Aspen Princess: Charm of sharing someone’s ‘home’ has lost its luster |

Aspen Princess: Charm of sharing someone’s ‘home’ has lost its luster

Allison Berkley Margo
The Aspen Princess

On Halloween, four people were killed in a shooting during a party at an Airbnb in Orinda, California.

I just happen to be at an Airbnb right now, in the RiNo neighborhood of Denver. My mom booked it for us, and I’m realizing I should probably be in charge of this kind of thing from now on.

Don’t get me wrong, I’m not exactly worried about getting murdered, though my back is killing me on account of sleeping on a lumpy mattress that felt like laying on top of cotton balls. Every time I rolled to my side, at least one limb would fall asleep because it sort of sunk into this thing that doesn’t provide any support whatsoever, but still passes as a bed. I realize I may be a bit of a princess who is complaining about a pea, but I’m pretty sure most people would say the bed sucks.

This is the second Airbnb I’ve stayed in over the past few months that is the furthest thing from a home that is hosted by its owner, which in my mind, is the premise the company was founded on. Airbnb forever changed the travel industry operates by allowing anyone to open up their home to guests. It also provided the opportunity for a traveler to rent a place in a residential zone from a local host with insider knowledge about cool places to check out in the area. More often than not, Airbnb is less expensive than hotels for places that offer amenities such as full kitchens, more than one bedroom, and extras like bikes and beach gear.

Because of Airbnb, Ryan and I once stayed in an exclusive part of Santa Barbara called Kings Ranch in a multi-million-dollar estate that had an avocado grove with lemon trees overlooking the ocean with a pool and outdoor kitchen. It was close to a beach with a fabulous beachfront restaurant that served the kind of ahi fish tacos you can only get in California. I was pregnant with Levi and so it was our babymoon. Other than having major anxiety over making the right choice about which amazing Santa Barbara restaurant to try and then making the right selection once we were there (always tricky when you are pregnant), it was sublime.

Another time, we arrived on the Jersey Shore for Kate’s wedding only to find out the small seaside hotel where the whole wedding party was staying had no record of our reservation. It was a weekend, and everything was booked, except for those luxury suites in average hotels that go for an insane nightly rate.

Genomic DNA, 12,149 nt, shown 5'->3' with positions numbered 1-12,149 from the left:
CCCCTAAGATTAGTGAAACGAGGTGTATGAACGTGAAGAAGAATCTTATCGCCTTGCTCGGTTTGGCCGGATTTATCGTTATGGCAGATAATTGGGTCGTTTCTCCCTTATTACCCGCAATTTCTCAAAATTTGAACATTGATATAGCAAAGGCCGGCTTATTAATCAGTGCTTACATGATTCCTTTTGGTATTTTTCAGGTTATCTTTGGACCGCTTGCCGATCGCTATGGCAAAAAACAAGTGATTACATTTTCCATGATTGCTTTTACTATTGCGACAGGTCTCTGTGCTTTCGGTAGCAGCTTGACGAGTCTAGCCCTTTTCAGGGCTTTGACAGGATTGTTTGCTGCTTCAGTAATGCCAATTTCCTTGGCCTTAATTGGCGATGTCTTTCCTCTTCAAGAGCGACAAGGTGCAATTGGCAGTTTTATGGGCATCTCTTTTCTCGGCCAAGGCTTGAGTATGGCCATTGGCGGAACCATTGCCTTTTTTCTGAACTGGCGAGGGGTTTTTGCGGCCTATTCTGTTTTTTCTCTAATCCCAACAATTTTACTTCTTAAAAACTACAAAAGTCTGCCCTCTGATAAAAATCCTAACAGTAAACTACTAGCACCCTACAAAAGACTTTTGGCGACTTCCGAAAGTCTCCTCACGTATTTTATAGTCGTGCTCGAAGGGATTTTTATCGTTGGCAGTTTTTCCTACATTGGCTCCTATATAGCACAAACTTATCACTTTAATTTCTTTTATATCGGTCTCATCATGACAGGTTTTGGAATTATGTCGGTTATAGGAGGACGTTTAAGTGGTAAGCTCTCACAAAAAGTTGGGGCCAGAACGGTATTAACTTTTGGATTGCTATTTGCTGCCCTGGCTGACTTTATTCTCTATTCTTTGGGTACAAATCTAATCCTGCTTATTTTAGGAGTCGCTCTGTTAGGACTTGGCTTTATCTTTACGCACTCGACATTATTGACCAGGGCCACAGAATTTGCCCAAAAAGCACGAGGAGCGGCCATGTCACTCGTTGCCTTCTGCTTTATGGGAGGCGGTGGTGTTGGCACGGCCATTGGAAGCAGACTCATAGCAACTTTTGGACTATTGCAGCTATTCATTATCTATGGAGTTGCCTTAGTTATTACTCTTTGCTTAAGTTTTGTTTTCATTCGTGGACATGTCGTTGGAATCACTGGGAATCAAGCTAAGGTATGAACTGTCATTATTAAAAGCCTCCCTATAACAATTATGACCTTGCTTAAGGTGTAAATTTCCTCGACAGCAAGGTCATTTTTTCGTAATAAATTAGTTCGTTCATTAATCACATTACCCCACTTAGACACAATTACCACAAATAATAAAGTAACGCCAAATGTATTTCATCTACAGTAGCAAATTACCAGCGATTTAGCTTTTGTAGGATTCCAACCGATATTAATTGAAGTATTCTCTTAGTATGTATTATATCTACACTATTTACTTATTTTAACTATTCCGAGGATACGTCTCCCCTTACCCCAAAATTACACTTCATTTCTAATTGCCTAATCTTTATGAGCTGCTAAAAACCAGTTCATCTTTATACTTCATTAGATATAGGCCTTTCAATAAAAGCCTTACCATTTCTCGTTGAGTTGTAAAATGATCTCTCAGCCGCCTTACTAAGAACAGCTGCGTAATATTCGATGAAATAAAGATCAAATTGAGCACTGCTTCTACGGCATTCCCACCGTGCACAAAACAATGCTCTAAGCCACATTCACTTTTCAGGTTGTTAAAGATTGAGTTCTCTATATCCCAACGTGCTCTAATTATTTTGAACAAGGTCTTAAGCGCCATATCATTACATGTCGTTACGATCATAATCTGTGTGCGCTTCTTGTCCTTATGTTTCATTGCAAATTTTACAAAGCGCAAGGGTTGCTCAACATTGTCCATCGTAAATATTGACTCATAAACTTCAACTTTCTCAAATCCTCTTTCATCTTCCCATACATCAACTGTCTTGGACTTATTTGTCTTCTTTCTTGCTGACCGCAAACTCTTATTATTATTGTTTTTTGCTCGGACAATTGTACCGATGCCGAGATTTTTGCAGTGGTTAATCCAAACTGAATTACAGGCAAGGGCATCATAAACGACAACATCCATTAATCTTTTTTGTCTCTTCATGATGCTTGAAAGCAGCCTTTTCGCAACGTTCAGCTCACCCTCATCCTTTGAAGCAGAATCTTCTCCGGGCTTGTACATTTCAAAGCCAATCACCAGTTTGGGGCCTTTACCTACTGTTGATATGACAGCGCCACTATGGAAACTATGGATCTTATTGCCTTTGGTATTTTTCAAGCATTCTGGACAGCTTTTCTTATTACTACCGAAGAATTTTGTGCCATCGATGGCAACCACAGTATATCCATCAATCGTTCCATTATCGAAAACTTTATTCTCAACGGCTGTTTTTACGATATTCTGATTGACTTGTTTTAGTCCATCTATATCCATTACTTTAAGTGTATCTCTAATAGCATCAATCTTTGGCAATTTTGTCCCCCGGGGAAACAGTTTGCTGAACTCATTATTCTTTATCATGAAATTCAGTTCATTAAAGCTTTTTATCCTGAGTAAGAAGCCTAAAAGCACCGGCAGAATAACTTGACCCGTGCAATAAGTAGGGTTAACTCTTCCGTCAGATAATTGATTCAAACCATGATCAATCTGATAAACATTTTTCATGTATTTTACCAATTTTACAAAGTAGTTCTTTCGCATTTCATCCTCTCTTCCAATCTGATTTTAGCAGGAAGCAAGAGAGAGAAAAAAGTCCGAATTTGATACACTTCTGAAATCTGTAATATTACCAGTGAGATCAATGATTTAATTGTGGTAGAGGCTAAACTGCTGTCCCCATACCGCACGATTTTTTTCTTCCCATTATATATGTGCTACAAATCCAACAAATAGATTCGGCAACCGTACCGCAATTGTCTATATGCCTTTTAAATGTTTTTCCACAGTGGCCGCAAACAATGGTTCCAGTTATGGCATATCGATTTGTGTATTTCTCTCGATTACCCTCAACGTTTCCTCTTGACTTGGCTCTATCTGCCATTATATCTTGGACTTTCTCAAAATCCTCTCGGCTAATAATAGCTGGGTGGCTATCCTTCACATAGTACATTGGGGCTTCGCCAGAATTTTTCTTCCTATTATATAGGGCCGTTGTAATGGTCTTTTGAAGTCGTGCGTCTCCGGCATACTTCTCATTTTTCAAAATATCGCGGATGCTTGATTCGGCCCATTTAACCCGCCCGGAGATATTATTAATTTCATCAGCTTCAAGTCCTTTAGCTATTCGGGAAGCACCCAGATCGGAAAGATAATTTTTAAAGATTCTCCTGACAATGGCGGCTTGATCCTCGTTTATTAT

“We’ve spent a lot more on a lot dumber stuff than this,” was Ryan’s refrain. He would rather drop seven bills on a hotel room than see his wife panic.

Luckily, I thought to check Airbnb. We were able to get a last-minute booking for a room in a house right down the road. The host was an interior decorator and had appointed the king size bed with luxury linens and millions of pillows. Her garage was stocked with every beach accessory you could ever want. She cooked us a Champagne brunch and even offered to let us borrow her BMW X5.

That, to me, is the essence of Airbnb.

You guys know we also rent our mother-in-law apartment on Airbnb, and before you jump down my throat about taking away affordable housing or robbing the city of tourist dollars, let me tell you we are bringing people who come to visit Aspen up the Frying Pan, which is a place most tourists never get to see. It’s also not the most desirable place to live if you have to commute to Aspen or want to ski, so zip it. Plus, the Frying Pan is still a little bit lawless, which is why I love it so.

We’ve been doing the Airbnb thing for seven years, have hosted over 250 guests, and other than the tall guys who keep knocking the framed photo of Gertie down when they lean against the wall to pee and breaking the glass, we’ve never had any problems (knock on wood). We’ve been Superhosts (a rating according to maintaining high standards in several categories) for two years running, which takes a lot of work and attention to detail.

Often times we never even see the people who come to stay. Other times, we play significant roles in the milestones of their lives, hosting guests for honeymoons, wedding nights, babymoons, holidays, birthdays and fishing trips. I always try to go to the extra mile for those special occasions, leaving fresh flowers and Champagne, or once, for a girl who came to run the Golden Leaf marathon, a gift basket stocked with energy bars, electrolytes and chocolate.

As a host, I guess I expect more from the hosts I rent from. Sometimes, I get inspired by little touches I hadn’t thought of, like offering extra toothbrushes and toiletries or making sure our kitchen is stocked with enough basics to cook a meal without having to run out for olive oil or basic seasonings. We also kept all Levi’s baby stuff for families traveling with infants and would like to eventually add things like bikes and paddleboards for our guests to be able use.

More and more though, I’m seeing vacation rental companies who offer multiple listings on Airbnb and therefore lack that personal connection I’m looking for. Or in the case of where we’re staying now, hosts who own several properties for the sole purpose of short-term rental so they’re devoid of any personal charm.

It’s also the case that the bad things happen, like parties that get out of hand and even murder, because Airbnb has just gotten too damn big. It’s inevitable.

Whether you’re a host or a guest, use discretion, read the reviews and hope like hell the place has a decent mattress.

The Princess is having her eye surgery today, so send good vibes to